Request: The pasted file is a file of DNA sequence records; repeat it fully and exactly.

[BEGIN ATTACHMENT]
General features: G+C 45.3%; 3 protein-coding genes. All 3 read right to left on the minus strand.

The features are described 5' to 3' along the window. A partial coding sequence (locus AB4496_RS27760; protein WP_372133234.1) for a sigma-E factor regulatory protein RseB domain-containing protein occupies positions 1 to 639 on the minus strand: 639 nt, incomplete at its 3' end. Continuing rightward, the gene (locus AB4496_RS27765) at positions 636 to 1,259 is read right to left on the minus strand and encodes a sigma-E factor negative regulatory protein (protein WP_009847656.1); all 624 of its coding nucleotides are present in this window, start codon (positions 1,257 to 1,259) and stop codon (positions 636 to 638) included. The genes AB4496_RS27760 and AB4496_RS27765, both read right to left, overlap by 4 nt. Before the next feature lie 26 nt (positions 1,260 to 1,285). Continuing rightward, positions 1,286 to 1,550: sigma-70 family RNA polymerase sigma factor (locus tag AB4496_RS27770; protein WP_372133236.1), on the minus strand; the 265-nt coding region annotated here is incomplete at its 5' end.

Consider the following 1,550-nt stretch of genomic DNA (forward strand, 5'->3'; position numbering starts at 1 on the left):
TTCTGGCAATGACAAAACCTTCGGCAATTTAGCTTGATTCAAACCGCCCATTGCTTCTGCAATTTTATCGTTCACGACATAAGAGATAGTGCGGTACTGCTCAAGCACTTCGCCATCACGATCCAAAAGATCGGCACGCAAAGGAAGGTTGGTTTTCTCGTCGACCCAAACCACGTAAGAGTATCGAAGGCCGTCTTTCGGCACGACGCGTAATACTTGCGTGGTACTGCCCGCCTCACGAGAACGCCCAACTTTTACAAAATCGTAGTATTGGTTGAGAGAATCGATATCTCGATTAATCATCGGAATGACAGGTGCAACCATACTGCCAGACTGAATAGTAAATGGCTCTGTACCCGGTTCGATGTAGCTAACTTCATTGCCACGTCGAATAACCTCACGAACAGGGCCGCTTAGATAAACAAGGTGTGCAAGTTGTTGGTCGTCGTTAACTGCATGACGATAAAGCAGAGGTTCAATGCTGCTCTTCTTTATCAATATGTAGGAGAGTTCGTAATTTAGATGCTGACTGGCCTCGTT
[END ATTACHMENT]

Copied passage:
General features: G+C 45.3%; 3 protein-coding genes. All 3 read right to left on the minus strand.

The features are described 5' to 3' along the window. A partial coding sequence (locus AB4496_RS27760; protein WP_372133234.1) for a sigma-E factor regulatory protein RseB domain-containing protein occupies positions 1 to 639 on the minus strand: 639 nt, incomplete at its 3' end. Continuing rightward, the gene (locus AB4496_RS27765) at positions 636 to 1,259 is read right to left on the minus strand and encodes a sigma-E factor negative regulatory protein (protein WP_009847656.1); all 624 of its coding nucleotides are present in this window, start codon (positions 1,257 to 1,259) and stop codon (positions 636 to 638) included. The genes AB4496_RS27760 and AB4496_RS27765, both read right to left, overlap by 4 nt. Before the next feature lie 26 nt (positions 1,260 to 1,285). Continuing rightward, positions 1,286 to 1,550: sigma-70 family RNA polymerase sigma factor (locus tag AB4496_RS27770; protein WP_372133236.1), on the minus strand; the 265-nt coding region annotated here is incomplete at its 5' end.

Consider the following 1,550-nt stretch of genomic DNA (forward strand, 5'->3'; position numbering starts at 1 on the left):
TTCTGGCAATGACAAAACCTTCGGCAATTTAGCTTGATTCAAACCGCCCATTGCTTCTGCAATTTTATCGTTCACGACATAAGAGATAGTGCGGTACTGCTCAAGCACTTCGCCATCACGATCCAAAAGATCGGCACGCAAAGGAAGGTTGGTTTTCTCGTCGACCCAAACCACGTAAGAGTATCGAAGGCCGTCTTTCGGCACGACGCGTAATACTTGCGTGGTACTGCCCGCCTCACGAGAACGCCCAACTTTTACAAAATCGTAGTATTGGTTGAGAGAATCGATATCTCGATTAATCATCGGAATGACAGGTGCAACCATACTGCCAGACTGAATAGTAAATGGCTCTGTACCCGGTTCGATGTAGCTAACTTCATTGCCACGTCGAATAACCTCACGAACAGGGCCGCTTAGATAAACAAGGTGTGCAAGTTGTTGGTCGTCGTTAACTGCATGACGATAAAGCAGAGGTTCAATGCTGCTCTTCTTTATCAATATGTAGGAGAGTTCGTAATTTAGATGCTGACTGGCCTCGTT